So do not fall into that trap of making werewolves the villain(s) in your story/setting/etc. Think of them as you would both individuals and a force of nature – the most dangerous wild animal of them all… but not in any way inherently “evil.”

I hope this provides food for thought about making a character first and putting the werewolf element second – having that character you created react to being a werewolf the way a real person would, instead of existing solely as a plot element and/or a villain.

Expect more in-depth writing advice posts on this topic in the future!

And in conclusion… Happy Halloween!

Werewolves: Not Zombies, Not Dogs

Here is a quick and dirty guide to how to tell if your werewolf might just be a zombie or might just be a dog.

Please note these are not complete lists. These are things that irk me on a deep and profound level, so I could go on about them for quite some time. But this is the short version.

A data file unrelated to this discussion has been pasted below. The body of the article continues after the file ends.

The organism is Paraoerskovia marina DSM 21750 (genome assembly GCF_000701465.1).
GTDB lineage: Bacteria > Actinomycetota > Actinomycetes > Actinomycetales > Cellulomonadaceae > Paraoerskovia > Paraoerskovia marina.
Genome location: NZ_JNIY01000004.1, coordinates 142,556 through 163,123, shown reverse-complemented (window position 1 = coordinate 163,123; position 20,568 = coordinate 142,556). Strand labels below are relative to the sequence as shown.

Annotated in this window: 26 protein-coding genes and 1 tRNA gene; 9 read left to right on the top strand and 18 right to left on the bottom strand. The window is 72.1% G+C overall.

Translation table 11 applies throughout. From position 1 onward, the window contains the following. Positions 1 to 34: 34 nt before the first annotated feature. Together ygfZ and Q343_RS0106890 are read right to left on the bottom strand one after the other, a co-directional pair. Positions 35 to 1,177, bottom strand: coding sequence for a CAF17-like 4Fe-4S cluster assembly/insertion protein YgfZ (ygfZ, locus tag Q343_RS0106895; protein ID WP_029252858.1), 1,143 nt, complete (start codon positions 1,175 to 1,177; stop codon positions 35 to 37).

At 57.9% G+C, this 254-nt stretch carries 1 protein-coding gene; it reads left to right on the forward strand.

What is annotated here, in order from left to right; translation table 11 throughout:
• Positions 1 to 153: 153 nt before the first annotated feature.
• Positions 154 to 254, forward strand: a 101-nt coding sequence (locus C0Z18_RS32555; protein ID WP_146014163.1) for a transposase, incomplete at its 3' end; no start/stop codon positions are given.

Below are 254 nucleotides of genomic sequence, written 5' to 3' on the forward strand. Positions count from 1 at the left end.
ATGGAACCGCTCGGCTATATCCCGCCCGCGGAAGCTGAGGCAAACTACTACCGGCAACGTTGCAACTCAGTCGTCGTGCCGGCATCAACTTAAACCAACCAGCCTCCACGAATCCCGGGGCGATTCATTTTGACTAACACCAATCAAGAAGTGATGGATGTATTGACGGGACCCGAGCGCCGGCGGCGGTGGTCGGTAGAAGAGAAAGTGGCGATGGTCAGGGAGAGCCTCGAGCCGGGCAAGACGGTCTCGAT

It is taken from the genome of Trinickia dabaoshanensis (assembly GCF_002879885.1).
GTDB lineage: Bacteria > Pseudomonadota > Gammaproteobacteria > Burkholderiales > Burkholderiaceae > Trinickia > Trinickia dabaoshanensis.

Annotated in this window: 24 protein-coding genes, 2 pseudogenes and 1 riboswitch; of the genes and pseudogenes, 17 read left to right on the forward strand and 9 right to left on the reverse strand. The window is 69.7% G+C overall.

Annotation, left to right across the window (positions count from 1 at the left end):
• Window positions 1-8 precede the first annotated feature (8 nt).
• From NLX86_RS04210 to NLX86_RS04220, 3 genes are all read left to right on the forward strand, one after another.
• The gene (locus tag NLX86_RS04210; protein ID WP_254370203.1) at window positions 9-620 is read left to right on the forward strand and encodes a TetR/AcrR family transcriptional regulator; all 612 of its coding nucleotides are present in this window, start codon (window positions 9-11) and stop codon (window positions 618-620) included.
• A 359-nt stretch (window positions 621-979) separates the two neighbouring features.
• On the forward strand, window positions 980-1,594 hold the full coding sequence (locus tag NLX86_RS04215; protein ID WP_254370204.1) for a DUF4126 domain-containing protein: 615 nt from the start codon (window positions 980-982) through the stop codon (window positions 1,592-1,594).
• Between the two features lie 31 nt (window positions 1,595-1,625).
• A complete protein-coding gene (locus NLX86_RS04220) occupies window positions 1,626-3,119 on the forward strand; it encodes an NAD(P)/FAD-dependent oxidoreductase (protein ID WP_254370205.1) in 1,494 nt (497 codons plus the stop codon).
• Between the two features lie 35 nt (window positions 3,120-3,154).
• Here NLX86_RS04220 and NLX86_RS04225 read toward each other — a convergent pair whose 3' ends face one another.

Your Werewolf is a Zombie

Your werewolf is probably just a hairy zombie if…

  • They are only remotely powerful/intimidating in groups of 3-10+ and/or massive hordes of 10-80+, and they generally move in groups of these sizes
  • A single werewolf is not even a threat at all
  • The ONLY thing that makes them scary is they might infect you
  • They are extremely easily dispatched
  • They turn into a werewolf and never turn human again, and/or the transformation process “could kill them”
  • They are an “infestation” or a “plague”